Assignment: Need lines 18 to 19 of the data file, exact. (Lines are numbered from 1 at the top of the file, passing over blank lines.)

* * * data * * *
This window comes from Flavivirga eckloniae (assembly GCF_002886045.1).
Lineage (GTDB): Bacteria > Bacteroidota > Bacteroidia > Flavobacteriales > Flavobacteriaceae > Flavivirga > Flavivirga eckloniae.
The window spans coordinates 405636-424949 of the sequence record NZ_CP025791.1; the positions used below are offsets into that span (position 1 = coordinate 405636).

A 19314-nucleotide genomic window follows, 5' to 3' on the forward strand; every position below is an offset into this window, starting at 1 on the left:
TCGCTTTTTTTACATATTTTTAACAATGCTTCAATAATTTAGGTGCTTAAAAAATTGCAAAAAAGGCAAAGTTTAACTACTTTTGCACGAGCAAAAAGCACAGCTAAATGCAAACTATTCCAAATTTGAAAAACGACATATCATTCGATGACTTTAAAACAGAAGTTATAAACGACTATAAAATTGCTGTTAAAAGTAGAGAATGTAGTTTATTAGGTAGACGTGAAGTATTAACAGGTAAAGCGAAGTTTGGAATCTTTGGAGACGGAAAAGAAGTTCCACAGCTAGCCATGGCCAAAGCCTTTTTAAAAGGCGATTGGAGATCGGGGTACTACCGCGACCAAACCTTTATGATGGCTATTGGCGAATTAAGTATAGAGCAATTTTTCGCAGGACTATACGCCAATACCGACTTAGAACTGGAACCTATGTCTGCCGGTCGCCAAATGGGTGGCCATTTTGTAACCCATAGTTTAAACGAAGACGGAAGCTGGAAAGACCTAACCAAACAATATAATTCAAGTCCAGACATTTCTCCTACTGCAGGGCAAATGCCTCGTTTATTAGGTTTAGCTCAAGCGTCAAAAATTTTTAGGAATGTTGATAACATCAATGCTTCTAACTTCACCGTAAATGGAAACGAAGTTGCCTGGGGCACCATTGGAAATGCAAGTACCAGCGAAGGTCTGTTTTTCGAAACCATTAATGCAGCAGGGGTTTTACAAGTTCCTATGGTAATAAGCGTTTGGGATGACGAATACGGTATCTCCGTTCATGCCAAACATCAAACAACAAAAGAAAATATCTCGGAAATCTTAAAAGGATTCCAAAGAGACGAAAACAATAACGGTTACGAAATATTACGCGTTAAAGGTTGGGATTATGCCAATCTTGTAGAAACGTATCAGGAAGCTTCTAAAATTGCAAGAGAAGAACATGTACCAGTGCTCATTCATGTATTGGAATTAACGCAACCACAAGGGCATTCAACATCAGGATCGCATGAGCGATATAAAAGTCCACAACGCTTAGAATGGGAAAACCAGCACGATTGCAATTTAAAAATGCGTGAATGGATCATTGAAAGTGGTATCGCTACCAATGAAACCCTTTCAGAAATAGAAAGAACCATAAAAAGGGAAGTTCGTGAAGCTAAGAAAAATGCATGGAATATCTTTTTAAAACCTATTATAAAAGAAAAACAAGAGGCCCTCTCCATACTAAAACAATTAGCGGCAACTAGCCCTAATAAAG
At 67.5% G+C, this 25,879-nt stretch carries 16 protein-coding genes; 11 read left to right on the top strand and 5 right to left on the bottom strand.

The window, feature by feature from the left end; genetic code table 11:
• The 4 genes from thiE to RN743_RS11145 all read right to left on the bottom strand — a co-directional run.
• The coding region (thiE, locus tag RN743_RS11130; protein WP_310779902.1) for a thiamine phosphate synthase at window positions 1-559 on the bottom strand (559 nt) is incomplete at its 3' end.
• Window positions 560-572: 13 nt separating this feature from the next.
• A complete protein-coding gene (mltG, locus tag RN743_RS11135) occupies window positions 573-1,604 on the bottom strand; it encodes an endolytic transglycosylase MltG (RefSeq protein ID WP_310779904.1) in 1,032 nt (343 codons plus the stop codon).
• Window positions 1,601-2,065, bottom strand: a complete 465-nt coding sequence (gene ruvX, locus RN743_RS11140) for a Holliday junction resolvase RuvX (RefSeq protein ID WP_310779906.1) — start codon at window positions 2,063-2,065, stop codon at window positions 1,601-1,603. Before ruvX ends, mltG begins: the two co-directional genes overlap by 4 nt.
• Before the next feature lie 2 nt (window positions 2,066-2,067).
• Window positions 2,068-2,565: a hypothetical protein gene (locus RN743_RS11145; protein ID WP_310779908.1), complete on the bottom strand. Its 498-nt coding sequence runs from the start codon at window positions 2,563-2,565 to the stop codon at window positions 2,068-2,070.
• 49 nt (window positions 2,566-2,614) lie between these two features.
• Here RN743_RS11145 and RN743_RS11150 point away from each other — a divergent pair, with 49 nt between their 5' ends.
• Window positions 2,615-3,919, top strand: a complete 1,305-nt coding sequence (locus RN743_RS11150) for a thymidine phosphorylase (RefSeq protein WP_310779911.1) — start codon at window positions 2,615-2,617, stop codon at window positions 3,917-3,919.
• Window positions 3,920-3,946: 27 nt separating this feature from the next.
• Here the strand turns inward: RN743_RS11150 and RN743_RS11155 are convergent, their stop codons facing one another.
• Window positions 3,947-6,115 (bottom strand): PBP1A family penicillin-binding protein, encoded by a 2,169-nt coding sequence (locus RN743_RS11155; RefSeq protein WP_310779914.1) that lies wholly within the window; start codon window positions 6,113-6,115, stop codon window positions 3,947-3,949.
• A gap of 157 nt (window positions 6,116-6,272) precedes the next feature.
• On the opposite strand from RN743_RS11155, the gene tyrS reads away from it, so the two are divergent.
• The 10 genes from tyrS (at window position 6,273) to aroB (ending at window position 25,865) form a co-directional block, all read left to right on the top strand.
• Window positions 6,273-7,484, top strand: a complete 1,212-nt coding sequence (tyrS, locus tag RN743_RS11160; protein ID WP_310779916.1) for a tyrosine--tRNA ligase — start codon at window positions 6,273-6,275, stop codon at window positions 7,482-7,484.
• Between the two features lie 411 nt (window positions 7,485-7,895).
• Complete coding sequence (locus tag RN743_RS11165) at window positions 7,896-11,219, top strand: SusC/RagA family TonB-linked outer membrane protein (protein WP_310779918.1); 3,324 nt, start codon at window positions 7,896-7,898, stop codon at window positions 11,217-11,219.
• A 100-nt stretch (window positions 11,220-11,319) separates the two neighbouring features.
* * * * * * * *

• Window positions 3,920-3,946: 27 nt separating this feature from the next.
• Here the strand turns inward: RN743_RS11150 and RN743_RS11155 are convergent, their stop codons facing one another.